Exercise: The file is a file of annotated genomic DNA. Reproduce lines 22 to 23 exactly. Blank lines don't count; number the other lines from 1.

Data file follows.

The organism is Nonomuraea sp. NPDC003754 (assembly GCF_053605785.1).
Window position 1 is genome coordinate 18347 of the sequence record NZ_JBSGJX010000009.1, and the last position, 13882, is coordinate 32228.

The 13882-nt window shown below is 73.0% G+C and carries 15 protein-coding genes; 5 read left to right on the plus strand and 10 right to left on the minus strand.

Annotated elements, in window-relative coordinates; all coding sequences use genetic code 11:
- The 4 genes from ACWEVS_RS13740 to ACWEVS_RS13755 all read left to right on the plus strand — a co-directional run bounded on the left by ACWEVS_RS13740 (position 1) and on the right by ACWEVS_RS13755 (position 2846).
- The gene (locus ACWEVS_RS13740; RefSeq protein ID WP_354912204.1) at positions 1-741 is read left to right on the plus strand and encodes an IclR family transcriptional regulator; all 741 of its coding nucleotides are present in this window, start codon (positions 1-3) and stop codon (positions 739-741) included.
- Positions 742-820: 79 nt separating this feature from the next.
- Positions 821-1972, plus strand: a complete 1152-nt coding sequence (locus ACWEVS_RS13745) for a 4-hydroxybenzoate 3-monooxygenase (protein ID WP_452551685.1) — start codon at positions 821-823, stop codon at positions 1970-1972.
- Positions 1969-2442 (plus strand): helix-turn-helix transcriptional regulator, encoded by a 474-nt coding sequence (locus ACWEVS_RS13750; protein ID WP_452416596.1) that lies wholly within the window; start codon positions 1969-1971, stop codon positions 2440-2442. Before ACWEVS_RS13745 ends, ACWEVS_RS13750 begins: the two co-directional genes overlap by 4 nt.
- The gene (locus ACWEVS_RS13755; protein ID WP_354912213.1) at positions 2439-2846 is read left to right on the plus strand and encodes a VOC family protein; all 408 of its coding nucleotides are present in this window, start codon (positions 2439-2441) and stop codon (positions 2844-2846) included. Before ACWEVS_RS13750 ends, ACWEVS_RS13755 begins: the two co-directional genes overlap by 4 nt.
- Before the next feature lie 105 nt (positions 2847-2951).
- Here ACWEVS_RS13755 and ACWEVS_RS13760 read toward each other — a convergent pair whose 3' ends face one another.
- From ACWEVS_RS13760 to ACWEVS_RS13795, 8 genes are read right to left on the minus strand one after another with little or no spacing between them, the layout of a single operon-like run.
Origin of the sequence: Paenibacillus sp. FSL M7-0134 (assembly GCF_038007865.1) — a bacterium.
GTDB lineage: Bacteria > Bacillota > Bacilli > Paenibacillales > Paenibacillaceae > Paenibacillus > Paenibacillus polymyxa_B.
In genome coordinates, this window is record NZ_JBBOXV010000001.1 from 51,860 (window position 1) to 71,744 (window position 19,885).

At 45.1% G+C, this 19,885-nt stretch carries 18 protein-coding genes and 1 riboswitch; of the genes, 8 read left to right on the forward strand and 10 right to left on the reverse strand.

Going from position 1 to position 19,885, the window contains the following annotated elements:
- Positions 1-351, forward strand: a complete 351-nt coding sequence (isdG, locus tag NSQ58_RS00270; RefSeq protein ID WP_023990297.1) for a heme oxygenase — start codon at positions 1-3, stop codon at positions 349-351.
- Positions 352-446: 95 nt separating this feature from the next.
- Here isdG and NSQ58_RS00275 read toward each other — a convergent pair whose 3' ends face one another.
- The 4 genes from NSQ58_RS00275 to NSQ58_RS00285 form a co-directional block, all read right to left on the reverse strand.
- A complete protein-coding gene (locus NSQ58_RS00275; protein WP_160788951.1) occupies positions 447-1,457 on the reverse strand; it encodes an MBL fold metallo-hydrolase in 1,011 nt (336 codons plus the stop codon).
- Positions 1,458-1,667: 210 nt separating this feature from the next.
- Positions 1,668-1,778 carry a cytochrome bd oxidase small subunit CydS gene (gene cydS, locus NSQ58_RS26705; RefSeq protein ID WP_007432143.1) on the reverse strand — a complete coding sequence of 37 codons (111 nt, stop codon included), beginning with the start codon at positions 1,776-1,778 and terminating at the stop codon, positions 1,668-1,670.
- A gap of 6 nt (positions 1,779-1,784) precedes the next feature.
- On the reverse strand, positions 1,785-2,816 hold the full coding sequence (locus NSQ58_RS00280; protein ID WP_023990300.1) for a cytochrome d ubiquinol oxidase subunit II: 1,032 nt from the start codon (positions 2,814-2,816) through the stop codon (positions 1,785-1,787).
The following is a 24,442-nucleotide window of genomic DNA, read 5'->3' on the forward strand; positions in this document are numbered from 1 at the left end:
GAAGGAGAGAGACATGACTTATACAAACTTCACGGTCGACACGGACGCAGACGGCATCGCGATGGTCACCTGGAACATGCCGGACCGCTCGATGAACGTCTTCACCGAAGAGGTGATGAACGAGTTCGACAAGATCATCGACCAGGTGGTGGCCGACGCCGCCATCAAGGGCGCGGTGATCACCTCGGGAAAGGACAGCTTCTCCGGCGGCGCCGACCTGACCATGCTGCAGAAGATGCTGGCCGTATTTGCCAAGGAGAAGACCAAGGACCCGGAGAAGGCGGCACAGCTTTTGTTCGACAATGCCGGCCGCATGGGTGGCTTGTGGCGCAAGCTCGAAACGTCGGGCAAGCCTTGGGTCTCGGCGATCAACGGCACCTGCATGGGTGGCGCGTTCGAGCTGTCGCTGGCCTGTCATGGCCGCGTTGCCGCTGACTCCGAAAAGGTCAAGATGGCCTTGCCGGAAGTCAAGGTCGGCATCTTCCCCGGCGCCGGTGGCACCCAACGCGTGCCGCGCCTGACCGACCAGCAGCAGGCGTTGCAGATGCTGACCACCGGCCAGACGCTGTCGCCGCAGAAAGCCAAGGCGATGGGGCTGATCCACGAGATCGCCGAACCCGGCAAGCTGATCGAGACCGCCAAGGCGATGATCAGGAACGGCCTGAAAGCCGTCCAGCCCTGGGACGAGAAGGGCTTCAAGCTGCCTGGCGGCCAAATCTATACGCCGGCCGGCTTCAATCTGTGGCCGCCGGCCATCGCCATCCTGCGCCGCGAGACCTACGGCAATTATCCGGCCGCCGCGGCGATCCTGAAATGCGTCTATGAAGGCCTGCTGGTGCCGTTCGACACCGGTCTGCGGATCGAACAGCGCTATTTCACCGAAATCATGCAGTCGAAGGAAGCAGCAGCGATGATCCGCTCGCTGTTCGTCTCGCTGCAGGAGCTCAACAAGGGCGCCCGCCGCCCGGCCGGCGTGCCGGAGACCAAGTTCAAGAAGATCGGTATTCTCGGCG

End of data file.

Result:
- The 4 genes from NSQ58_RS00275 to NSQ58_RS00285 form a co-directional block, all read right to left on the reverse strand.
- A complete protein-coding gene (locus NSQ58_RS00275; protein WP_160788951.1) occupies positions 447-1,457 on the reverse strand; it encodes an MBL fold metallo-hydrolase in 1,011 nt (336 codons plus the stop codon).